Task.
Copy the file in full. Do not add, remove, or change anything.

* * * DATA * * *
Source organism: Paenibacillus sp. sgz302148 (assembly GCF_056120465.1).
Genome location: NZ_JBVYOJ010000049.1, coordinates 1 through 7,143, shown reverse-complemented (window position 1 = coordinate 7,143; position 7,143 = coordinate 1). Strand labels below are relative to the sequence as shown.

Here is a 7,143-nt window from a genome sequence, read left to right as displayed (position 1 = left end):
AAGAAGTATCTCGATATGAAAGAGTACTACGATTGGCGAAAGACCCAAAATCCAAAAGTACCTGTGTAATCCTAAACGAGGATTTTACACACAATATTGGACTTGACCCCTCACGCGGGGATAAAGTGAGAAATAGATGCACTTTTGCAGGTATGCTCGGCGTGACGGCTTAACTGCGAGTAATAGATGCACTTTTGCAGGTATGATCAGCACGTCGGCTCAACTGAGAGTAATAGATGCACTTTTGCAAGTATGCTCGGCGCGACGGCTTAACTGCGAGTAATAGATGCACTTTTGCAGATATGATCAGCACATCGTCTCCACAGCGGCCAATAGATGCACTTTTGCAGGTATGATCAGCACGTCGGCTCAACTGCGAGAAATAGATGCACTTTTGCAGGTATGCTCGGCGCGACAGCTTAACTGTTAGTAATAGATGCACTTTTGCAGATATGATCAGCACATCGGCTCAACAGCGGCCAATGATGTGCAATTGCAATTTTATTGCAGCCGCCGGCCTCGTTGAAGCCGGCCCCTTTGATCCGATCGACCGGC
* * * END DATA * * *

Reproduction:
Source organism: Paenibacillus sp. sgz302148 (assembly GCF_056120465.1).
Genome location: NZ_JBVYOJ010000049.1, coordinates 1 through 7,143, shown reverse-complemented (window position 1 = coordinate 7,143; position 7,143 = coordinate 1). Strand labels below are relative to the sequence as shown.

Here is a 7,143-nt window from a genome sequence, read left to right as displayed (position 1 = left end):
AAGAAGTATCTCGATATGAAAGAGTACTACGATTGGCGAAAGACCCAAAATCCAAAAGTACCTGTGTAATCCTAAACGAGGATTTTACACACAATATTGGACTTGACCCCTCACGCGGGGATAAAGTGAGAAATAGATGCACTTTTGCAGGTATGCTCGGCGTGACGGCTTAACTGCGAGTAATAGATGCACTTTTGCAGGTATGATCAGCACGTCGGCTCAACTGAGAGTAATAGATGCACTTTTGCAAGTATGCTCGGCGCGACGGCTTAACTGCGAGTAATAGATGCACTTTTGCAGATATGATCAGCACATCGTCTCCACAGCGGCCAATAGATGCACTTTTGCAGGTATGATCAGCACGTCGGCTCAACTGCGAGAAATAGATGCACTTTTGCAGGTATGCTCGGCGCGACAGCTTAACTGTTAGTAATAGATGCACTTTTGCAGATATGATCAGCACATCGGCTCAACAGCGGCCAATGATGTGCAATTGCAATTTTATTGCAGCCGCCGGCCTCGTTGAAGCCGGCCCCTTTGATCCGATCGACCGGC